The Faculty of Public Health has produced a statement urging further action from the UK Government to ensure global access to COVID-19 vaccination.
Endorsed by the Academy of Medical Royal Colleges, the statement says that whilst commitments from the G7 to share surplus doses are welcome, the UK should go further to ensure global vaccine equity.
We call on the UK Government to
Release 30% of its pre-purchased COVID-19 vaccine orders to countries least able to secure supply
Invest in and support scaling up local manufacturing capacity, including in low and middle- income countries to boost vaccine supply
Support health system strengthening to ensure countries can cope with vaccine roll-out
The full statement is available to read online here.
FPH President Professor Maggie Rae said “Whilst it is right that we should celebrate the progress the UK has made on our COVID-19 vaccination programme, we must use our resources and expertise to support global access to vaccination.
We are a globally interdependent society, and cannot tackle COVID-19 in isolation. Without equitable access to vaccine for all countries, we will continue to face the severe health and economic costs of the virus.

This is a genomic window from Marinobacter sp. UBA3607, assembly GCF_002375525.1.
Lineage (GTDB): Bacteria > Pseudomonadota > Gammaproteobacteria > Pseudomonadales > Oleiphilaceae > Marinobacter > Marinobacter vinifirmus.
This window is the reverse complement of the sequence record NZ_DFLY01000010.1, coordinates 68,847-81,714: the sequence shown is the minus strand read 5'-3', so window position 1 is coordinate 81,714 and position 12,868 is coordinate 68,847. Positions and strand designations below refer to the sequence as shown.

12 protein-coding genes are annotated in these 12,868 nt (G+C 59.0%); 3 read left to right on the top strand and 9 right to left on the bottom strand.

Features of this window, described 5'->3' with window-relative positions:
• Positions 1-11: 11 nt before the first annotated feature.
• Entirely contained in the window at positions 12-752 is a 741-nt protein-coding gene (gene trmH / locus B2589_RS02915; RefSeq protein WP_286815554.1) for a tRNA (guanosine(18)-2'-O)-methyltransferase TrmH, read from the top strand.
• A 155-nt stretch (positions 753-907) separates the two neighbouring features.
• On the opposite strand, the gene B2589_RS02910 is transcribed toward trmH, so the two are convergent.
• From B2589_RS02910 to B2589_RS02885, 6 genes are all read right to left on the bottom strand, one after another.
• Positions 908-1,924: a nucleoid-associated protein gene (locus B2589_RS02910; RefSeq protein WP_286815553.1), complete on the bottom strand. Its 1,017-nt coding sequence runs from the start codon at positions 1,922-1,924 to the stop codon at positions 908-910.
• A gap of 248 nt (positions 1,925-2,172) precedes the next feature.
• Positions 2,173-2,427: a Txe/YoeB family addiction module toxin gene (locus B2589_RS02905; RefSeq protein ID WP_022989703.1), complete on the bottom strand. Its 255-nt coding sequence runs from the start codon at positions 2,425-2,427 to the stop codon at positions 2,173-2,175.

I thank the Chair of our Global Health Committee Professor Neil Squires and the PH Specialty Registrars who helped produce this statement. I also thank Professor Helen Stokes-Lampard and the Presidents of the Academy of Medical Royal Colleges for supporting this important message.”
Chair of the Academy of Medical Royal Colleges Professor Helen Stokes-Lampard said ‘We should all be incredibly proud that the UK has led the way in vaccine development and roll-out. We have done a remarkable job in protecting the most vulnerable in our society, far ahead of the vast majority of countries.
Now though, as this statement makes clear, it is time to turn our attention to helping people in countries not as fortunate as we are. This is not a big ask, it’s entirely achievable, it will not put any of our own citizens at risk and frankly it’s just the right thing to do.’